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Venous Thromboembolism: Introduction

Overview and Implications

Venous Thromboembolism (VTE) is the third most common cause of vascular mortality worldwide and comprises deep-vein thrombosis (DVT) and pulmonary embolism (PE) (Nicholson, et al., 2020). DVT occurs when an abnormal blood clot forms inside a vein deep in the leg. DVT may cause leg pain and/or swelling but is often clinically silent. PE occurs when all or part of a DVT breaks away from its site in a vein and travels through the venous system to lodge in the lungs. PE may cause chest pain, shortness of breath, tachycardia, hemoptysis, or pre-syncope but is often clinically silent. In clinical practice, about two-thirds of VTE episodes manifest as DVT and one-third as PE with or without DVT (Nicholson, et al., 2020).  

About 50 per cent of all VTE events occur because of a current or recent hospital admission for surgery or acute medical illness. Hospital-acquired VTE is preventable, with interventions including anticoagulants and mechanical measures, including compression stockings and intermittent pneumatic compression (Schünemann et al., 2018). In addition, VTE remains an important cause of maternal morbidity and mortality in Canada with an overall incidence of DVT and PE of 12.1 per 10,000 and 5.4 per 10,000 pregnancies, respectively. VTE occurs at a rate of 4.3 per 10,000 pregnancies postpartum (Chan et al., 2014).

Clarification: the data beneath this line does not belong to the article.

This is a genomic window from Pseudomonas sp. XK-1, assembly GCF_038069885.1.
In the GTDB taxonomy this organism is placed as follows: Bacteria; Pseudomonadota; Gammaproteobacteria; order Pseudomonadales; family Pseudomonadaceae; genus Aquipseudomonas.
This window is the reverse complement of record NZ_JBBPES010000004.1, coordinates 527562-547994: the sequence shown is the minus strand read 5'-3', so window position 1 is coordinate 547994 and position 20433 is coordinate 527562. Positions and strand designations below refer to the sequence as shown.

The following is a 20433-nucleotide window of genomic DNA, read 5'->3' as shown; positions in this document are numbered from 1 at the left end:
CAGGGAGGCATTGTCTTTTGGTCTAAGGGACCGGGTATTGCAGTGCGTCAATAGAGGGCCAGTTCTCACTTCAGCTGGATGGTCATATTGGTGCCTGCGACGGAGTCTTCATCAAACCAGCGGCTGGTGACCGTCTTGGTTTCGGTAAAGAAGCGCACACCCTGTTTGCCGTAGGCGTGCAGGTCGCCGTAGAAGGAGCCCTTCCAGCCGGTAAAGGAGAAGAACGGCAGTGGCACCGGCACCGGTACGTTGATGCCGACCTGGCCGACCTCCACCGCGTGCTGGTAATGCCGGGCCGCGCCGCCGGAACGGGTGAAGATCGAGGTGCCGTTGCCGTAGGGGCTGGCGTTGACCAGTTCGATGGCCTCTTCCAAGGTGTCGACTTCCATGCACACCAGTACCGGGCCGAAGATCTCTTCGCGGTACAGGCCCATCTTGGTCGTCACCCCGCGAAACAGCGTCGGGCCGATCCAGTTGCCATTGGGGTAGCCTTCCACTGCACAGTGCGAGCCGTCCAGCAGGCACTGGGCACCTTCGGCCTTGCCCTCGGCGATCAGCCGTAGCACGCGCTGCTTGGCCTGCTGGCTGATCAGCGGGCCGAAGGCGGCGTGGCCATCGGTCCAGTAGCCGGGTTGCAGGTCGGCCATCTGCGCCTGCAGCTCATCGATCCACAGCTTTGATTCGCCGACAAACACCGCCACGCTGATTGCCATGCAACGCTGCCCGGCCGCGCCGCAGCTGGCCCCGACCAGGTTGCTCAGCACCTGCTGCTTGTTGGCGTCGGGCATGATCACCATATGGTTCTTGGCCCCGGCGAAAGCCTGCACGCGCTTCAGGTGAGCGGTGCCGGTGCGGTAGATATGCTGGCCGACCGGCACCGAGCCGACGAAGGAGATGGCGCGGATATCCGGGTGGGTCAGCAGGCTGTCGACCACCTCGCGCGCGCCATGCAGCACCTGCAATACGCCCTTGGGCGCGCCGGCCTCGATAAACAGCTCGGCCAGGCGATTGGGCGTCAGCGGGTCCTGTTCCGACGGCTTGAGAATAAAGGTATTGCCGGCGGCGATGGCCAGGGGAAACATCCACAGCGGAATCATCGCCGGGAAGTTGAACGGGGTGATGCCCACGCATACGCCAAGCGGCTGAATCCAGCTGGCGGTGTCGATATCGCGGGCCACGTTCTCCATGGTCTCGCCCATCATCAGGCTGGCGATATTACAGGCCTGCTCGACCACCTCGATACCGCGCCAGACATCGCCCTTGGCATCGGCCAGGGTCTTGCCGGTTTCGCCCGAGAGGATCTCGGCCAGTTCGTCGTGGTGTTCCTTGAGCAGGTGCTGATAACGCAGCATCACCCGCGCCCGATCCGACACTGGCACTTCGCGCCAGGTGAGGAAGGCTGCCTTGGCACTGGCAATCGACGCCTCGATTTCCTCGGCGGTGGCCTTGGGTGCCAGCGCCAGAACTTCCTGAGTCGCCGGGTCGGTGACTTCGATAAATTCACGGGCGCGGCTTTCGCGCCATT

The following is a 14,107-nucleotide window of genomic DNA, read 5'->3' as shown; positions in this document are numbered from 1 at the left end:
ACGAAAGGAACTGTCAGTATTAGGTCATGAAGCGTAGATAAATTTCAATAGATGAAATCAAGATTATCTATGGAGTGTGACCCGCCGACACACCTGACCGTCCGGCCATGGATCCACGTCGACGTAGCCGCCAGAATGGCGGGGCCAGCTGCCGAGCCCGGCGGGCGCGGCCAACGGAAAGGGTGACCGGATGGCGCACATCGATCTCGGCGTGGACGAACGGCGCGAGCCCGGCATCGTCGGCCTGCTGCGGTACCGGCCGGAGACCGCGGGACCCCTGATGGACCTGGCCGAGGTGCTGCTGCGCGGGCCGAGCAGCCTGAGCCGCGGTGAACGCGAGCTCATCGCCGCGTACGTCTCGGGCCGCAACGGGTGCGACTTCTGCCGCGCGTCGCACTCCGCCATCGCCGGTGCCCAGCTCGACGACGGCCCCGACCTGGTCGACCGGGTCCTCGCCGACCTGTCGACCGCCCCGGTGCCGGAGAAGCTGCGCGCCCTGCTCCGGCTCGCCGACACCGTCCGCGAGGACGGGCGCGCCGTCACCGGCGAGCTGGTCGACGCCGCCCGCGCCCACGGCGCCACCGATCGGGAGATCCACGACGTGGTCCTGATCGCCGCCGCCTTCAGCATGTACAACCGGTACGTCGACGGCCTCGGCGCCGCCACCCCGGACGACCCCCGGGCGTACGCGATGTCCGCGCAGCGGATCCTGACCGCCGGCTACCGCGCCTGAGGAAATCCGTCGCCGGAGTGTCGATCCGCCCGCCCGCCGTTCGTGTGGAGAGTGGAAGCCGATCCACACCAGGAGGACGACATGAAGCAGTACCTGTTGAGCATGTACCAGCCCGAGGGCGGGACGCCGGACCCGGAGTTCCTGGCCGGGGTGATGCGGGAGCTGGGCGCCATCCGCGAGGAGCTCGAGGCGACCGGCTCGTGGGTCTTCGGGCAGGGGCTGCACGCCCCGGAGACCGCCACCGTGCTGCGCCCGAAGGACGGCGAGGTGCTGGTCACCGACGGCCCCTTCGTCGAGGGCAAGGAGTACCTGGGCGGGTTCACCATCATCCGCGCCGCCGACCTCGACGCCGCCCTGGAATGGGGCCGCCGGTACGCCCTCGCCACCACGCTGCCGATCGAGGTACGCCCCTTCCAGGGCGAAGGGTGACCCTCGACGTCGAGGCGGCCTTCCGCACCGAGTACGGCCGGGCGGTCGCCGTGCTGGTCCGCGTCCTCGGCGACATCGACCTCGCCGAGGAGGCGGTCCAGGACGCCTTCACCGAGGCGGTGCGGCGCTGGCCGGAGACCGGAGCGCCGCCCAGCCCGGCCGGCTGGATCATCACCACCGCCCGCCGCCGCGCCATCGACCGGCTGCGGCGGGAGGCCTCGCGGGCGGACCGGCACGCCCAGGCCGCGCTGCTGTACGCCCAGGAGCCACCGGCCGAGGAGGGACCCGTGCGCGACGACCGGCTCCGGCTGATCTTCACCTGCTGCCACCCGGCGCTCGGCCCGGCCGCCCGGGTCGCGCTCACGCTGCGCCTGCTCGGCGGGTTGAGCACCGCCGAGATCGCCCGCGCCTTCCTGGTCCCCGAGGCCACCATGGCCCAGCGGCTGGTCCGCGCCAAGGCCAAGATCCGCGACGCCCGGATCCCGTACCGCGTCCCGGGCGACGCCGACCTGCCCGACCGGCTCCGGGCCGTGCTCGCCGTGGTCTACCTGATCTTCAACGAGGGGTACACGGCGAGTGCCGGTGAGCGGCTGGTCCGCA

Risk Factors

Risk factors for VTE can be subdivided into factors that promote venous stasis, factors that promote blood hypercoagulability, and factors causing endothelial injury or inflammation. A clear understanding of the risk factors for VTE is vital to identify patients at risk of VTE who would benefit from thromboprophylaxis. An individual patient's risk of VTE depends on intrinsic, patient-specific factors (such as genetic risk factors, age, or body mass index) and acquired risk due to the unique context or situation (such as hospitalization, surgery, cancer, or pregnancy). Risk factors are also frequently categorized by "transient vs. persistent" and "major vs. minor" (Nicholson et al., 2020; Chan et al., 2014).


To prevent VTE in hospitalized adult and obstetrical patients by implementing strategies which increase the use of evidence-based thromboprophylaxis.

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Hospital Harm Measure

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Hospital Harm Measure

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